Okay, so what’s the big deal? It’s just a magazine and a children’s toy, right? If only that were true. Beauty Refined states on their website that “dozens of studies show girls and women suffer in very literal ways when sexualized female bodies inundate our media landscape.”
It has been reported that just looking at magazines and advertisements for mere minutes can cause women and girls to feel worse about their bodies and contribute to the cycle of shame, even viewing one’s own self as nothing more than a sexualized body for the gratification of others. It’s called self-objectification, and our society is overwhelmed by it.
Men may also be affected by the media’s portrayal of women. What is viewed is stored into the subconscious, whether we like it or not. Men who view this kind of media may in turn come to view women negatively without even knowing it.
There is a movement growing online to combat this over sexualization and dehumanizing of women known as #notbuyingit. This hashtag is used on Twitter to highlight when a woman’s body is used to sell a product. There’s even a free app also called #notbuyingit for those equally minded individuals to share their ideas and highlight media they deem as inappropriate.
The goal is for those who are opposed to this kind of marketing to stop supporting companies and products that utilize this kind of lazy advertising and to call out these companies in a public forum.
If you don’t support the sexualization of women in Sports Illustrated, let them know. Reach out on social media. Write them a letter. Make your voice heard.
If you’re offended by Carl’s Jr.’s overly sexualized and tacky commercials, don’t eat there. You can find equally tasty, less socially destructive fast food elsewhere, my friend.
Consumerism is what runs our world. If we stop buying into this idea that women are to be viewed for their bodies and used to sell a product maybe companies will start listening.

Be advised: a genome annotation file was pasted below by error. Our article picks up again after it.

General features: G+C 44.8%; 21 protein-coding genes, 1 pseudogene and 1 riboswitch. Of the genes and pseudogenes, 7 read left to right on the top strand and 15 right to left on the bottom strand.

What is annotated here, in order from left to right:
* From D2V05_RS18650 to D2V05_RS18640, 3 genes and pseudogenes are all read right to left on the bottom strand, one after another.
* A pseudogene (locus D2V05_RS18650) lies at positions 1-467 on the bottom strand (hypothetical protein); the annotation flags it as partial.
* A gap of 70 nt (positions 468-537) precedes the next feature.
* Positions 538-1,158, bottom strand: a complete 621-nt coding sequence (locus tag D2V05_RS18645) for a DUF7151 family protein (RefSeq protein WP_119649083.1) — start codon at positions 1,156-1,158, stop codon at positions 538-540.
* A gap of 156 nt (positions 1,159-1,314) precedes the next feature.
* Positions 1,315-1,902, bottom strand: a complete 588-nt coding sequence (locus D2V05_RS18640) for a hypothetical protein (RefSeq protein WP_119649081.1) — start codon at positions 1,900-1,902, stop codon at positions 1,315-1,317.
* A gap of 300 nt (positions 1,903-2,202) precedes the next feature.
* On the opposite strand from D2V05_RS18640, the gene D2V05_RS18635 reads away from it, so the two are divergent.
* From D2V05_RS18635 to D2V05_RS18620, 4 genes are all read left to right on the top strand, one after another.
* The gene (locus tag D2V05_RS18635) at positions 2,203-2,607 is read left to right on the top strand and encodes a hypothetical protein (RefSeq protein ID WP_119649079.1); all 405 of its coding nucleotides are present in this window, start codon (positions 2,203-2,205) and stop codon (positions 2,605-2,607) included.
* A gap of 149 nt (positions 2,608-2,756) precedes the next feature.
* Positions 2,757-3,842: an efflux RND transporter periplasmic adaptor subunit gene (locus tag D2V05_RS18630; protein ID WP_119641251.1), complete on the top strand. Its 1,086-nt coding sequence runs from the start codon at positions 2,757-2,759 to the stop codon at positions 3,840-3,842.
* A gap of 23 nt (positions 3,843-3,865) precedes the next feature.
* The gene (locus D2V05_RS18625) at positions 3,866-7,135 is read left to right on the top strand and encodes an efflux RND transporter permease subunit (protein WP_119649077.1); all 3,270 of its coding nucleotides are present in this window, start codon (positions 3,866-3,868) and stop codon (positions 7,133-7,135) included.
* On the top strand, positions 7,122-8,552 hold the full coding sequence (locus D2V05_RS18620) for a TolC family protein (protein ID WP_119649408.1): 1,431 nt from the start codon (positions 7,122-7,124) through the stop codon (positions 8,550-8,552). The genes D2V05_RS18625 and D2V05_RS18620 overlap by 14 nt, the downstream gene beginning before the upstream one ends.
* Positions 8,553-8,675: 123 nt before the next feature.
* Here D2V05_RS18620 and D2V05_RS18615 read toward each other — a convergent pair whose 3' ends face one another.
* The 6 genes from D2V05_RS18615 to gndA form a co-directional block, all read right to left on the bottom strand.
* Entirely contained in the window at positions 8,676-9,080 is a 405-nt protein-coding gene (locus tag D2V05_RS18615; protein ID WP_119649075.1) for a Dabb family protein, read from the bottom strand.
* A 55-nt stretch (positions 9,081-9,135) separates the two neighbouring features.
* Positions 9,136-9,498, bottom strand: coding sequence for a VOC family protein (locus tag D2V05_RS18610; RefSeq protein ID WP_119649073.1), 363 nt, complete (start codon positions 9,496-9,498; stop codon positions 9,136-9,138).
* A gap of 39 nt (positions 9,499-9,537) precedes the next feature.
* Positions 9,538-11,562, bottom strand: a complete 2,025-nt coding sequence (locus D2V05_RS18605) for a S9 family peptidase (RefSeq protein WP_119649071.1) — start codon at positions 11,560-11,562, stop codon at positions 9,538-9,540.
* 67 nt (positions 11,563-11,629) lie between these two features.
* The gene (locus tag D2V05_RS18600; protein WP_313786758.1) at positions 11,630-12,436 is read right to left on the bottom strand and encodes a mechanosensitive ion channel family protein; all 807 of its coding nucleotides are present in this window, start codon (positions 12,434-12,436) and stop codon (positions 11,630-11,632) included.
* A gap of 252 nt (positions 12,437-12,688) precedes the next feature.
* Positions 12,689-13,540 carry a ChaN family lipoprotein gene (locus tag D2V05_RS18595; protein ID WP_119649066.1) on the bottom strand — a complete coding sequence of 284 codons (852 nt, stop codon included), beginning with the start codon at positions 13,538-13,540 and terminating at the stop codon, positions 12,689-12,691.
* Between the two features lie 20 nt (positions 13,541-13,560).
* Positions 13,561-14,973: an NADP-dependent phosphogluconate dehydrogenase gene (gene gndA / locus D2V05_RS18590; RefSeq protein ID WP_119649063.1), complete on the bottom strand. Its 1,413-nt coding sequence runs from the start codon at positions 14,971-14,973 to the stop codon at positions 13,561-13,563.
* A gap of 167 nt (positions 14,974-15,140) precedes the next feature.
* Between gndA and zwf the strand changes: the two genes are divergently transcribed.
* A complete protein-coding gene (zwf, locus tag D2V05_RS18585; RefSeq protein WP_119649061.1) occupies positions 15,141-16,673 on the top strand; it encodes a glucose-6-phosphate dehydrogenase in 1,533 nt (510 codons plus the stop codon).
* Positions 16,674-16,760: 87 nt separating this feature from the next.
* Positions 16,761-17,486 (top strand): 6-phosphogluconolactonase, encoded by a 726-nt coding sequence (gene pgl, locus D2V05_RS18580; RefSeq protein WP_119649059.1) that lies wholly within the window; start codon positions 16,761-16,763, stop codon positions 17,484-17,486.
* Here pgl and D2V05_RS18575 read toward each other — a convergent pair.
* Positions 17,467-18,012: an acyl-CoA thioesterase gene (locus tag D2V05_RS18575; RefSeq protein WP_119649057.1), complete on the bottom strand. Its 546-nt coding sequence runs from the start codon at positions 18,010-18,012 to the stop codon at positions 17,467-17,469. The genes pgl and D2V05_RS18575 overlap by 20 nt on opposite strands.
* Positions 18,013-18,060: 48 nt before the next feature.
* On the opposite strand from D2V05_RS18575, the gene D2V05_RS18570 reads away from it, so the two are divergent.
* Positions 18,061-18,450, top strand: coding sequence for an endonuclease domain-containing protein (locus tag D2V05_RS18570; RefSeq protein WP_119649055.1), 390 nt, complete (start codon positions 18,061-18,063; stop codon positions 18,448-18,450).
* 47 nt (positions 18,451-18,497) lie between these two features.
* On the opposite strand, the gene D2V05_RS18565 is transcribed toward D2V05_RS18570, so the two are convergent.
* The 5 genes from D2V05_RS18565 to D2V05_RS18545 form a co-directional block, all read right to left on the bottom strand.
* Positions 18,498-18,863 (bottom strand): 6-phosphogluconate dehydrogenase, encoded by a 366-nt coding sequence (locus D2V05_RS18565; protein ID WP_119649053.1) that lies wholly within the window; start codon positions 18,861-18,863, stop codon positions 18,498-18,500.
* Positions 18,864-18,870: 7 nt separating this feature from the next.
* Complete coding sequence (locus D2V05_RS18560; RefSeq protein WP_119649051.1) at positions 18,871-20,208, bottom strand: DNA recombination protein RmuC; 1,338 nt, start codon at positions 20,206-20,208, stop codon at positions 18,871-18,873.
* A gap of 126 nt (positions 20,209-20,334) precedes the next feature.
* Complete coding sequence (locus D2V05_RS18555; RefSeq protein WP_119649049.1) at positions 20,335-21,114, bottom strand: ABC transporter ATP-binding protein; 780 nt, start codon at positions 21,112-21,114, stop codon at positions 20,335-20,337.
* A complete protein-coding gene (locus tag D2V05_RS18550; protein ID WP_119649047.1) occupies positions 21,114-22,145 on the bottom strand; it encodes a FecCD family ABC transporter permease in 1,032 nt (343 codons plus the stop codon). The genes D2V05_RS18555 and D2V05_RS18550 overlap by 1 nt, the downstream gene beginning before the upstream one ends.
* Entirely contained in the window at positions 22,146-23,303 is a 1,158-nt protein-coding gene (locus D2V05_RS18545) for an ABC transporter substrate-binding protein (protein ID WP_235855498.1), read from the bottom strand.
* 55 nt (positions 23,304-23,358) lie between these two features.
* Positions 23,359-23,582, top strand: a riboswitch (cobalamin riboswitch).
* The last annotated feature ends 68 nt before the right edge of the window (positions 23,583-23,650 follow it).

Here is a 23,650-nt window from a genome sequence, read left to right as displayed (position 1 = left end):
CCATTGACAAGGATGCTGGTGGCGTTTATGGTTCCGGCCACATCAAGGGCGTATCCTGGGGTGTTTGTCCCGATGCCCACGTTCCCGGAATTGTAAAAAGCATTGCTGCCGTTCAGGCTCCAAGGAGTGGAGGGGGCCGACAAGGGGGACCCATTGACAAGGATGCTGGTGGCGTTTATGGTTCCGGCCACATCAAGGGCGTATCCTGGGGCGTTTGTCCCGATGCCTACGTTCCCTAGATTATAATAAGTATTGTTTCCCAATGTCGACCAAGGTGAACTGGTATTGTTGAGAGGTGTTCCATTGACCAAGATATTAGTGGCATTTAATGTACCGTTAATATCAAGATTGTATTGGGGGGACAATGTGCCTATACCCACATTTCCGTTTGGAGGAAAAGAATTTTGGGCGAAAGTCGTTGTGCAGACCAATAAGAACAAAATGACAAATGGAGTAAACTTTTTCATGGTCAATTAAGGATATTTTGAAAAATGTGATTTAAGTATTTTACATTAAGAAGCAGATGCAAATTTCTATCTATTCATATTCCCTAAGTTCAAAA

Ladies, it’s time to take our bodies back.
Brittany is the Opinion Editor at UVU Review. She is a passionate little soul of a person. She is a senior at Utah Valley University and will graduate in spring 2014. With a background in addiction recovery and journalism, she is planning a career in non-profits. She can be found on Saturday nights hanging out with her cat Ringo Starr and watching Netflix. She probably tweets too much.
2 thoughts on “Hey Sports Illustrated, we’re #notbuyingit”
Very well written and thought out and love the call to action. I have taken a stand against Air New Zealand, who has partnered with SI Swimsuit people to produce their new in-flight safety video. It is highly inappropriate for Air New Zealand to make this mandatory viewing for families and children. Sign my petition asking them to pull the video and please share it on all social media! Thx. http://chn.ge/1c29j6q
I agree with needing to send a public message that this kind of lazy marketing and over-sexualization is not acceptable and I am glad there is a movement underway to combat it. I wonder though, if we could make a bigger difference (for ourselves as well) highlighting companies and products who do it RIGHT (or trying to do it right . . . it’s gonna take a long long time for everyone to get it right on all levels, but moving in the right direction is still positive). One such company is Dove with their Real Beauty campaign.